MINERAL Resources will begin exports from its Onslow Iron project mid-year upon the completion of commissioning work on the first two of its new mega-transhippers.

MinRes Airlie and MinRes Coolibah were built by COSCO Shipyard Group, with the hulls constructed at Zhoushan and then fitted with the dust-free transhipment equipment in Nantong.

In February sea trials included testing the Articulated Tug and Barge (ATB) system, with the tug MinRes Odin (formerly the AHTS Mermaid Sound, converted in Batam) successfully interlocking with the barge to power the transhipper.  Other manoeuvers tested included speed, turning angles, stopping time and checks of the navigation and mechanical systems.

The transhippers were then loaded on Cosco Specialized Carriers’ heavylift/flo-flo Xin Guang Hua and delivered to Dampier, where they were floated off 16-19 April and taken to anchorage by tugs MinRes Odin and MinRes Thor.

At 124 x 36 metres, the transhippers will have a seven-metre draft when fully loaded with 20,000 tonnes, and will be taken by the fleet of purpose-equipped tugs to capesize bulk carriers anchored 22 nautical miles (40 kilometres) off the Pilbara coast. The innovative design drastically reduced the amount of seabed dredging required for the loading berth at the port.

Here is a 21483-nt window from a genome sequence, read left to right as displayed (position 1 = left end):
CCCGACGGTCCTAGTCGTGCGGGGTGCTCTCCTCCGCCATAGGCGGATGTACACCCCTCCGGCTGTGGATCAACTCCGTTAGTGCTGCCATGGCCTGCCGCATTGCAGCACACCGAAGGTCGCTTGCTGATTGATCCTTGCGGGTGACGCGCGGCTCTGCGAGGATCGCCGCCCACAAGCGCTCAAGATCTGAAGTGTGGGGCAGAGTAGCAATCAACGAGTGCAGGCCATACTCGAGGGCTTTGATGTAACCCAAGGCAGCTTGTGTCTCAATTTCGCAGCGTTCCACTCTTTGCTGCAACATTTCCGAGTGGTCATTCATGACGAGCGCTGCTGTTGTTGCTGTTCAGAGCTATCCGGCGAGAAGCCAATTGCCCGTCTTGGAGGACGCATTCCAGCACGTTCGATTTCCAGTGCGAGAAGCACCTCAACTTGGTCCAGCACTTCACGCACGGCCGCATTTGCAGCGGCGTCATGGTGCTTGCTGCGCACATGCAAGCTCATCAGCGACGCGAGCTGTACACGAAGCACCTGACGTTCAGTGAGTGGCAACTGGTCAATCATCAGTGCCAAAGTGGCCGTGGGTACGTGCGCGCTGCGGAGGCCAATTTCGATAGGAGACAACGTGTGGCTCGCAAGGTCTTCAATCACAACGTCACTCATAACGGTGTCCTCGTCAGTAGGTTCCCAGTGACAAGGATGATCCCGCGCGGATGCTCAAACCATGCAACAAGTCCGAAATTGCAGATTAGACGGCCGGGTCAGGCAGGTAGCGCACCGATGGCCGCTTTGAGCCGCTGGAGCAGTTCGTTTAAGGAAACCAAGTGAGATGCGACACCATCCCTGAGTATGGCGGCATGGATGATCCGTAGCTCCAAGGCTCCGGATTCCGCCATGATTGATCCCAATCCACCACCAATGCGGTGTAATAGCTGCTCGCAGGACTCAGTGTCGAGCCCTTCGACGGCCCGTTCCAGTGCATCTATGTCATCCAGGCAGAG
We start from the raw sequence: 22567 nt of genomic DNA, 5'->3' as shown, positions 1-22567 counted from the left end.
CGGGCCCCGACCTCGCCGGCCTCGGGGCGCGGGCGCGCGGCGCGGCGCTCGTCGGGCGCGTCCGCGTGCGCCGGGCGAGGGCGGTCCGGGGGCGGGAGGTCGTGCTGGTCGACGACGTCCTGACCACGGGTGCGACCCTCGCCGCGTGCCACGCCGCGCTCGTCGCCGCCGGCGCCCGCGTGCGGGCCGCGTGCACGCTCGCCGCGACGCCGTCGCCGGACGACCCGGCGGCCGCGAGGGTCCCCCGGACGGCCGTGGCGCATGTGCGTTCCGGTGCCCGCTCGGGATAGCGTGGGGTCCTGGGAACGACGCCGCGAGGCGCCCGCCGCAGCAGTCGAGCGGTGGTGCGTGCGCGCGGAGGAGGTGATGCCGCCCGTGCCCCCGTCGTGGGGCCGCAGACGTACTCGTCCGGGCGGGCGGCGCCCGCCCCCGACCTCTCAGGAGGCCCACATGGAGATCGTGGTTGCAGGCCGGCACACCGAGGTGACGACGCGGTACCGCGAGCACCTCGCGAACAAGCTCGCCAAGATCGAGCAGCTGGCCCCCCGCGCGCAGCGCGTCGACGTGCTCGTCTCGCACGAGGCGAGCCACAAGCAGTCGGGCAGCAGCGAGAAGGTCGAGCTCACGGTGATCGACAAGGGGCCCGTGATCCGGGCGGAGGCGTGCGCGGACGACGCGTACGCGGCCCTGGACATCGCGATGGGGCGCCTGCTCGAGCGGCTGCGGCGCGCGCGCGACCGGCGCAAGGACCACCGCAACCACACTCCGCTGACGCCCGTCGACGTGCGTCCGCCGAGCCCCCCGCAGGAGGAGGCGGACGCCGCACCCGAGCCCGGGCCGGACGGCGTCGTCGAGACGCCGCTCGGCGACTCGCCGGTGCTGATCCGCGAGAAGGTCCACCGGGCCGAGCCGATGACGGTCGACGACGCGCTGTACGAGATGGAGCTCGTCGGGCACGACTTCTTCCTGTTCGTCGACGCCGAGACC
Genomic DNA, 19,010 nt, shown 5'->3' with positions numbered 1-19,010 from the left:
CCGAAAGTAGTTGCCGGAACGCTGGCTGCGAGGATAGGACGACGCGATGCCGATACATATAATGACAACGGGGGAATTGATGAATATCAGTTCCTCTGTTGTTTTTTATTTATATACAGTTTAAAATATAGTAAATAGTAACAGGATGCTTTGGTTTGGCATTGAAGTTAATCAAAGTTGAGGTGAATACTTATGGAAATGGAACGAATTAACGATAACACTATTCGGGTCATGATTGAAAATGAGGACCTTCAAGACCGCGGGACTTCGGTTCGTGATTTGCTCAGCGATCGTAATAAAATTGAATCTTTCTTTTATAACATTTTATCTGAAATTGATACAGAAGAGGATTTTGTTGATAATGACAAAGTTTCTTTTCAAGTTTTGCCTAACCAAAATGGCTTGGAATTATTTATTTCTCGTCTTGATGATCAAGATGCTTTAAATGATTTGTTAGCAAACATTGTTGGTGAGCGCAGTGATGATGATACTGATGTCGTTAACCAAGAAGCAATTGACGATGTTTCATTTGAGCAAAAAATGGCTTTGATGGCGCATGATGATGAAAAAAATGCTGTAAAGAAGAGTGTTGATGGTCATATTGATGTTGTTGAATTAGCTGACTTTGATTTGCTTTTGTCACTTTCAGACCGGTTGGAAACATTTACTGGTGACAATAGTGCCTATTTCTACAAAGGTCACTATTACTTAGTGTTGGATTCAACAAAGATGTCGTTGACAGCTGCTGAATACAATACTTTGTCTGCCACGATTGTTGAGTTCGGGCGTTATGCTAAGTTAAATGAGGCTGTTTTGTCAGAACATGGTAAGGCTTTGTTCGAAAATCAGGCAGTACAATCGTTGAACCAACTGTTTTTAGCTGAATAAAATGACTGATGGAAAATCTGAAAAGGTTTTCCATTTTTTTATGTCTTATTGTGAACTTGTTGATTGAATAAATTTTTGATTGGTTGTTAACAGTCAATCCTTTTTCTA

MinRes notes the transhippers are unique in Australia and form an integral part of Onslow Iron, which will unlock stranded iron ore deposits in the West Pilbara.

MinRes EGM marine Jeff Weber said the initial fleet of five – which will eventually grow to seven – is set to be the largest and most sophisticated transhipping operation in Australia.

“There is no other dedicated marine or resource company that has an Australian-flagged fleet as large as MinRes Marine. That’s quite extraordinary considering two years ago MinRes Marine didn’t even exist,” Mr Weber said.

“The first two transhippers have arrived at the Port of Ashburton, the third arrives mid-2024, the fourth by the end of this year and the fifth in early 2025. Those five vessels will get us to an annual capacity of 35 million tonnes per annum.” Construction and sea trials of the remaining transhippers will continue in a staged approach.

The project’s haulage, port and transhipper operations are fully enclosed to ensure dust-free transport of iron ore from the Ken’s Bore mine site, 150km east of Onslow, to the Port of Ashburton.